Faxed Notice of Appeal Not “Filed,” Not Effective

A notice of appeal is not “filed” and effective if it is only faxed to the court clerk. L.M. v. Shelby County Dept. of Human Resources, No. 2060860 (Ala. Civ. App. Feb. 15, 2008). The Court of Civil Appeals ruled that a faxed notice of appeal, that was otherwise timely, did not invoke its jurisdiction, and dismissed the appeal.

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Alabama Court of Civil Appeals Allows Appeal of Order Granting Rule 60(b) Motion

    In Lanier Worldwide, Inc. v. Crum [slip op.], the Alabama Supreme Court allowed an appeal of the trial court’s order granting a Rule 60(b) motion. In this case, released June 15, 2007, Lanier sought to enforce a Georgia judgment directing Crum to pay Lanier $17,045.66 awarded in arbitration. Lanier submitted a certified copy of the judgment, along with an affidavit of one of its attorneys who testified that the judgment of the Georgia court was valid, enforceable, and unsatisfied. In response, Crum filed a motion pursuant to Rule 60(b) of the Alabama Rules of Civil Procedure attacking the judgment of the Georgia court on the basis of personal jurisdiction. Following a hearing, the trial court refused to enforce the Georgia judgment, thereby effectively granting Crum’s Rule 60(b) motion.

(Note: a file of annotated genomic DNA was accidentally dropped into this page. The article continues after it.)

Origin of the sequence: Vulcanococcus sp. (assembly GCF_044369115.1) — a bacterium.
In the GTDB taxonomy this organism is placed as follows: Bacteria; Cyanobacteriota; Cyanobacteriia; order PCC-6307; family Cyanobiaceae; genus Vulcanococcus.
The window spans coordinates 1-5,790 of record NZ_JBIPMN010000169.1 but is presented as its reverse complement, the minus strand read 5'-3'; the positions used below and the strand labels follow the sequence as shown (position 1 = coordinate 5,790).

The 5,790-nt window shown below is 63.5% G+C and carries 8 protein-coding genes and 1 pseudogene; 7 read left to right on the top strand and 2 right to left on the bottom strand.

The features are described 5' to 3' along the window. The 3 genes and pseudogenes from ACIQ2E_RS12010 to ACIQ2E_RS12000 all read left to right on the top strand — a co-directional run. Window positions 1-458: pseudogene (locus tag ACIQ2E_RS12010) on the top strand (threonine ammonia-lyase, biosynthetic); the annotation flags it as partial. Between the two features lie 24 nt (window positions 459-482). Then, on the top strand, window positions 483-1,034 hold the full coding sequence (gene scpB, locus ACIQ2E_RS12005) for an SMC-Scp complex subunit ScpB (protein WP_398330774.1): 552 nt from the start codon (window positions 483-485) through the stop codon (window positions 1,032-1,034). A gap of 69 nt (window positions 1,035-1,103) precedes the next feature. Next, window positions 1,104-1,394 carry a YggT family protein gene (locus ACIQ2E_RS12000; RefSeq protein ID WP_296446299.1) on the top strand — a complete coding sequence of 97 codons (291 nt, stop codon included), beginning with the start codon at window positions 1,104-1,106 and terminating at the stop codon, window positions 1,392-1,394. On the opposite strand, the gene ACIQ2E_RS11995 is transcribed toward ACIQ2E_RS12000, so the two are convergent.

In determining whether it had appellate jurisdiction, the court noted the general proposition that an order granting a Rule 60(b) motion is considered interlocutory and therefore not appealable. However, the trial court’s order at issue amounted to a conclusion that the judgment of the Georgia court was void for lack of jurisdiction and no further proceedings were contemplated with respect to enforcement of the Georgia court’s judgment in the Alabama Court. Under these circumstances, orders granting Rule 60(b) relief may be appealable.